(CNN) -- On a recent sunny Arizona morning, Judy Macintyre, a 72-year-old tourist from Minnesota, is ready to board a bus. But this is not just any tour. To Macintyre, it's an opportunity to take an in-depth look at a controversial issue she wanted to explore for a long time.
The tour titled "Border Crisis: Fact and Fiction" is intended to allow tourists to see immigration at one of the hottest spots on the border. And that's exactly what the adventurous Minnesotan wants to do.
"It's such a complicated issue, and there's so many sides to it, and people need to come together, work together instead of fighting against each other like they all seem to be doing right now," says the retired professor who used to teach at the University of Minnesota business school.
Experiencing the realities of the U.S.-Mexico border up close is as simple as buying an $89 ticket. The Tucson, Arizona, office of Gray Line Tours is offering the trip twice a month.
The tour operator bills the trip as "a fact-finding mission" that allows tourists to draw their own conclusions. "Don't let the politicians and news broadcasters become your only source of information," the tour description says on the Gray Line Tours' website.
Tourists are taken to the border fence. They take a look at a pedestrian bridge connecting the two countries. They see Customs and Border Protection agents in action at a crossing point, although they can't get too close for security reasons. And then they go to the areas where more than a hundred immigrants die each year. Since last October, more than 130 migrants have died while trying to cross the Arizona desert, according to the U.S. Border Patrol.
At one stop, they take a look at a water station for migrants crossing the desert. The tank was installed by Humane Borders, a human rights group. Tour operator Bob Feinman shows the blue, 65-gallon plastic tank filled with water to the tourists. He explains that for some people the tank is the difference between life and death.
"It's a hundred-and-something degrees out here. You're dying of thirst. That's what this is for, with or without a map, whether you found it on purpose or whether you stumbled across it," Feinman says.
Near the town of Arivaca, Arizona, tourists are also taken for a walk in the unforgiving Arizona desert.
Sherlee Terres, a tourist taking the trip, says the desert walk gave her a good idea about what migrants experience.
"I wouldn't make it three miles. It just seems so desolate. I'm not from Arizona originally. I was just looking at the branches with the thorns and thought, 'wow, what would happen if you were trying to get through, a thorn would just tear your clothes and your skin,'" Terres says.
The tour also includes a get-together with ranchers who want a more secure U.S.-Mexico border and who are deeply concerned about drug traffickers and smugglers.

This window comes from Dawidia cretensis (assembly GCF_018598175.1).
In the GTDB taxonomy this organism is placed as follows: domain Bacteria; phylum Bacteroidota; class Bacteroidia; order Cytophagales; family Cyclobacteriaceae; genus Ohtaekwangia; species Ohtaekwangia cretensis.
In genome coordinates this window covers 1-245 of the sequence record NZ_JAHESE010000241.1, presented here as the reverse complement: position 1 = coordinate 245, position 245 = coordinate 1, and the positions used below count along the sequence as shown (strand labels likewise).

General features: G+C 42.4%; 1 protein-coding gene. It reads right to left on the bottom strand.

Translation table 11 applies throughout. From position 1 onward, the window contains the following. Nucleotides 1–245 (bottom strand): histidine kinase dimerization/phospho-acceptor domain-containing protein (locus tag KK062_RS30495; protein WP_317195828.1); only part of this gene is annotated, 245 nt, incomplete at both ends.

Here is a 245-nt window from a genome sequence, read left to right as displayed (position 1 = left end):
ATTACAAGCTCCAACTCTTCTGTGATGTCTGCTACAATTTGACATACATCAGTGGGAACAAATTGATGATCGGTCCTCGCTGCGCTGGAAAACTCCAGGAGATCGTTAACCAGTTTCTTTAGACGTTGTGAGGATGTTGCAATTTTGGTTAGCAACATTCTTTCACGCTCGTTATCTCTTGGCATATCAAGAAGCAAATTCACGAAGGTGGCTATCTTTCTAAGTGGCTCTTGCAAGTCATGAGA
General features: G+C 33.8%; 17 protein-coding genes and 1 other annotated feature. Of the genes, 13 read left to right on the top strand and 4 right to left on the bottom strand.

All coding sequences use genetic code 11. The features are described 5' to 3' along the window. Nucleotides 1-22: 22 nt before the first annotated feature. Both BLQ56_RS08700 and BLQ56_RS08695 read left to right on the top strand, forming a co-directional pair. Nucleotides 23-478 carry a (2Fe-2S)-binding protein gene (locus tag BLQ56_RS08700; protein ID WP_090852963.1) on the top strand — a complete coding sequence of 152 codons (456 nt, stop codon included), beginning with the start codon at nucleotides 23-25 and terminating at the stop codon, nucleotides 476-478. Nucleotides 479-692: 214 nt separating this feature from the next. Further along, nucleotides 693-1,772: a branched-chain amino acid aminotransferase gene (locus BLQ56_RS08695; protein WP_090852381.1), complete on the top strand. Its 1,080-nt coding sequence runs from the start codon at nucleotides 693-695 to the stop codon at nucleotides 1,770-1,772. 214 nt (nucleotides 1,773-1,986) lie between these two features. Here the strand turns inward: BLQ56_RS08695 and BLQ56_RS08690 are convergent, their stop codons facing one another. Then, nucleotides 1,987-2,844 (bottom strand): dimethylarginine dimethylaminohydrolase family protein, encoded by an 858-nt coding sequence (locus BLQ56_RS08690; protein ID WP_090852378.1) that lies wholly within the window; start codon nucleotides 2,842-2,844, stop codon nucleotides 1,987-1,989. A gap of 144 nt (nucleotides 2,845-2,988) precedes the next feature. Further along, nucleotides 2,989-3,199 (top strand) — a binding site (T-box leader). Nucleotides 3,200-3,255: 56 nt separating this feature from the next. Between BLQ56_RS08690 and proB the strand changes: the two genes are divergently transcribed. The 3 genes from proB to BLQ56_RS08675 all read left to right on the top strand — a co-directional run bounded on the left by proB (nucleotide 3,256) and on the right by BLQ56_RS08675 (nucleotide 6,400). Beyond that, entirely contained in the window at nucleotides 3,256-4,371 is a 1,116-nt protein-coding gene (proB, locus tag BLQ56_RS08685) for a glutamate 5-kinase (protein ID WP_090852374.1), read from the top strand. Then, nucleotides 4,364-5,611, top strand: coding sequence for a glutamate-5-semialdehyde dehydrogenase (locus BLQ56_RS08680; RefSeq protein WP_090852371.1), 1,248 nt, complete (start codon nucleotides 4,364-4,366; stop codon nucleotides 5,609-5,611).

Dan Bell, one of the ranchers who takes time to speak with the tourists, is concerned about border security and the impact of illegal migration to his property.
"The border is secure in areas where it was easiest to secure. The places that are really difficult to secure are the places that remain wide open, and those are the places where most of our ranches are located on," Bell says.
Tourists also hear from those who advocate easier access of products and migrant labor to the United States. Christopher Ciruli, former chairman of the Fresh Produce Association of the Americas, says that trade between the two countries is very important for communities on both sides of the border.
"We need to facilitate trade between the two countries. We need to facilitate the people crossing between both, and we need to make sure that we have human life interests whether it would be the people working at the border or the people trying to cross so that we're not causing more deaths at the desert," Ciruli says.
In the end, tourists are left to draw their own conclusions. The tour company claims the trip is intended to be apolitical and aims to educate and alert people to the realities of living on the border and the issues of life and death that play out every day in that part of the country.
The tour started in April. According to Gray Line Tours, about 100 tourists have traveled to the U.S.-Mexico border so far, but interest is increasing as the weather cools down in the Arizona desert.
The tour starts at 8:30 am and lasts eight hours. At the end of the trip, Judy Macintyre, the retired professor, says it's an eye-opening experience. "I think every congressperson should take this tour and take the information that we got."
Journalist Valeria Fernandez contributed to this report.